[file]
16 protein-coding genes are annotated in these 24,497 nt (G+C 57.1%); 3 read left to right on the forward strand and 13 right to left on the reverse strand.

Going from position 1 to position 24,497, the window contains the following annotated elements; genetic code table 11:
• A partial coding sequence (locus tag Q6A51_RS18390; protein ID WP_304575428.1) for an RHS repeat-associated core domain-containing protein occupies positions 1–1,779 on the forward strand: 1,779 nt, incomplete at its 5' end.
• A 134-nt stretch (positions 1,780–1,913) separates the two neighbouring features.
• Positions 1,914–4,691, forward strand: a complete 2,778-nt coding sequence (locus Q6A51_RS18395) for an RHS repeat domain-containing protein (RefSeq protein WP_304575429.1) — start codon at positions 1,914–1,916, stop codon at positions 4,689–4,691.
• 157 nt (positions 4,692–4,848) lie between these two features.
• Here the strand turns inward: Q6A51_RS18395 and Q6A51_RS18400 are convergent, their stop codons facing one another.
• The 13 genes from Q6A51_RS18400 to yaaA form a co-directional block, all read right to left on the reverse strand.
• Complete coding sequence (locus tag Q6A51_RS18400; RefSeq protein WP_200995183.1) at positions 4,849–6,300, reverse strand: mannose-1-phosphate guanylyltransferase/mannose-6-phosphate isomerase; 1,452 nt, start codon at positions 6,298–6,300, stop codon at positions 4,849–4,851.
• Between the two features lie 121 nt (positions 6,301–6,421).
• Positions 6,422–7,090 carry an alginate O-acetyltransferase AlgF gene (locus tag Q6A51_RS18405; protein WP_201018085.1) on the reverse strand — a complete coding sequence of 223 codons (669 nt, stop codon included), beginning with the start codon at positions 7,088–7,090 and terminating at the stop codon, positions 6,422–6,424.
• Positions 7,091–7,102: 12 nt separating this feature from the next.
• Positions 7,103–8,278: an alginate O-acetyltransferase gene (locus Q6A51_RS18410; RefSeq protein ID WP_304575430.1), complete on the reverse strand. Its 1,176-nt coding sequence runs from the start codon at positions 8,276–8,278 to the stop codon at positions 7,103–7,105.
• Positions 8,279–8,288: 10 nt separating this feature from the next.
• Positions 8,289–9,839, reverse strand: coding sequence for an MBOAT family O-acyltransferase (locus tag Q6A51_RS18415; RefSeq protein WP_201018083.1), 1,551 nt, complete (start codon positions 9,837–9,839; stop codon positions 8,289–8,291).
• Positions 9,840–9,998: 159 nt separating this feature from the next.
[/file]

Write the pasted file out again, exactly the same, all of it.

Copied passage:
16 protein-coding genes are annotated in these 24,497 nt (G+C 57.1%); 3 read left to right on the forward strand and 13 right to left on the reverse strand.

Going from position 1 to position 24,497, the window contains the following annotated elements; genetic code table 11:
• A partial coding sequence (locus tag Q6A51_RS18390; protein ID WP_304575428.1) for an RHS repeat-associated core domain-containing protein occupies positions 1–1,779 on the forward strand: 1,779 nt, incomplete at its 5' end.
• A 134-nt stretch (positions 1,780–1,913) separates the two neighbouring features.
• Positions 1,914–4,691, forward strand: a complete 2,778-nt coding sequence (locus Q6A51_RS18395) for an RHS repeat domain-containing protein (RefSeq protein WP_304575429.1) — start codon at positions 1,914–1,916, stop codon at positions 4,689–4,691.
• 157 nt (positions 4,692–4,848) lie between these two features.
• Here the strand turns inward: Q6A51_RS18395 and Q6A51_RS18400 are convergent, their stop codons facing one another.
• The 13 genes from Q6A51_RS18400 to yaaA form a co-directional block, all read right to left on the reverse strand.
• Complete coding sequence (locus tag Q6A51_RS18400; RefSeq protein WP_200995183.1) at positions 4,849–6,300, reverse strand: mannose-1-phosphate guanylyltransferase/mannose-6-phosphate isomerase; 1,452 nt, start codon at positions 6,298–6,300, stop codon at positions 4,849–4,851.
• Between the two features lie 121 nt (positions 6,301–6,421).
• Positions 6,422–7,090 carry an alginate O-acetyltransferase AlgF gene (locus tag Q6A51_RS18405; protein WP_201018085.1) on the reverse strand — a complete coding sequence of 223 codons (669 nt, stop codon included), beginning with the start codon at positions 7,088–7,090 and terminating at the stop codon, positions 6,422–6,424.
• Positions 7,091–7,102: 12 nt separating this feature from the next.
• Positions 7,103–8,278: an alginate O-acetyltransferase gene (locus Q6A51_RS18410; RefSeq protein ID WP_304575430.1), complete on the reverse strand. Its 1,176-nt coding sequence runs from the start codon at positions 8,276–8,278 to the stop codon at positions 7,103–7,105.
• Positions 8,279–8,288: 10 nt separating this feature from the next.
• Positions 8,289–9,839, reverse strand: coding sequence for an MBOAT family O-acyltransferase (locus tag Q6A51_RS18415; RefSeq protein WP_201018083.1), 1,551 nt, complete (start codon positions 9,837–9,839; stop codon positions 8,289–8,291).
• Positions 9,840–9,998: 159 nt separating this feature from the next.